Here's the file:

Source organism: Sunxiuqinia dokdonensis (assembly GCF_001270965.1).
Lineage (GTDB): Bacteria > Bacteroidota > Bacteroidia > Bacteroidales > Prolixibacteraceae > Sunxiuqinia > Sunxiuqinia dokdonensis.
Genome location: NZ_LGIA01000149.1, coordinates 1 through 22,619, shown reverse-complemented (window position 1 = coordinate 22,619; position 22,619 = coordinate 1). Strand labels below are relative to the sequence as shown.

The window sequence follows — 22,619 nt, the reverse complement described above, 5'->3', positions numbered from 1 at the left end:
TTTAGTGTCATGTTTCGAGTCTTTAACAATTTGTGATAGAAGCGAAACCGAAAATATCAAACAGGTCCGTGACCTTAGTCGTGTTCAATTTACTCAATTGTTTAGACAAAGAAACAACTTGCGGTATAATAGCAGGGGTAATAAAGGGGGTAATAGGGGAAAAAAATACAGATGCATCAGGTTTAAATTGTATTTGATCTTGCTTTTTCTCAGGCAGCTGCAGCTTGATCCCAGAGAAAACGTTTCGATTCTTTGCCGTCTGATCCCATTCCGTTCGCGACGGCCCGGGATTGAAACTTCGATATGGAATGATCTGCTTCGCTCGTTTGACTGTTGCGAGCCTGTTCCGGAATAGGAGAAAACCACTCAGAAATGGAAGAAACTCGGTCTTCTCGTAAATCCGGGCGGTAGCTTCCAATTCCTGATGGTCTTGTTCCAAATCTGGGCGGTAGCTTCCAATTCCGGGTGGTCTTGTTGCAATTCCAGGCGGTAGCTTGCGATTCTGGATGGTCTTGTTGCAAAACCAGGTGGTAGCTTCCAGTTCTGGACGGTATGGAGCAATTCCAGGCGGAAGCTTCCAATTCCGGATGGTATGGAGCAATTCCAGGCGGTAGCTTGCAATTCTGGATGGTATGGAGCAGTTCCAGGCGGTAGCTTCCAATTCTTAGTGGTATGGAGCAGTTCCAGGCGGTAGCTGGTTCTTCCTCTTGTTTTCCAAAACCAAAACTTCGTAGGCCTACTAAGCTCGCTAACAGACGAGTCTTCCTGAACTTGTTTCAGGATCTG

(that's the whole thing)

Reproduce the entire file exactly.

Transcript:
Source organism: Sunxiuqinia dokdonensis (assembly GCF_001270965.1).
Lineage (GTDB): Bacteria > Bacteroidota > Bacteroidia > Bacteroidales > Prolixibacteraceae > Sunxiuqinia > Sunxiuqinia dokdonensis.
Genome location: NZ_LGIA01000149.1, coordinates 1 through 22,619, shown reverse-complemented (window position 1 = coordinate 22,619; position 22,619 = coordinate 1). Strand labels below are relative to the sequence as shown.

The window sequence follows — 22,619 nt, the reverse complement described above, 5'->3', positions numbered from 1 at the left end:
TTTAGTGTCATGTTTCGAGTCTTTAACAATTTGTGATAGAAGCGAAACCGAAAATATCAAACAGGTCCGTGACCTTAGTCGTGTTCAATTTACTCAATTGTTTAGACAAAGAAACAACTTGCGGTATAATAGCAGGGGTAATAAAGGGGGTAATAGGGGAAAAAAATACAGATGCATCAGGTTTAAATTGTATTTGATCTTGCTTTTTCTCAGGCAGCTGCAGCTTGATCCCAGAGAAAACGTTTCGATTCTTTGCCGTCTGATCCCATTCCGTTCGCGACGGCCCGGGATTGAAACTTCGATATGGAATGATCTGCTTCGCTCGTTTGACTGTTGCGAGCCTGTTCCGGAATAGGAGAAAACCACTCAGAAATGGAAGAAACTCGGTCTTCTCGTAAATCCGGGCGGTAGCTTCCAATTCCTGATGGTCTTGTTCCAAATCTGGGCGGTAGCTTCCAATTCCGGGTGGTCTTGTTGCAATTCCAGGCGGTAGCTTGCGATTCTGGATGGTCTTGTTGCAAAACCAGGTGGTAGCTTCCAGTTCTGGACGGTATGGAGCAATTCCAGGCGGAAGCTTCCAATTCCGGATGGTATGGAGCAATTCCAGGCGGTAGCTTGCAATTCTGGATGGTATGGAGCAGTTCCAGGCGGTAGCTTCCAATTCTTAGTGGTATGGAGCAGTTCCAGGCGGTAGCTGGTTCTTCCTCTTGTTTTCCAAAACCAAAACTTCGTAGGCCTACTAAGCTCGCTAACAGACGAGTCTTCCTGAACTTGTTTCAGGATCTG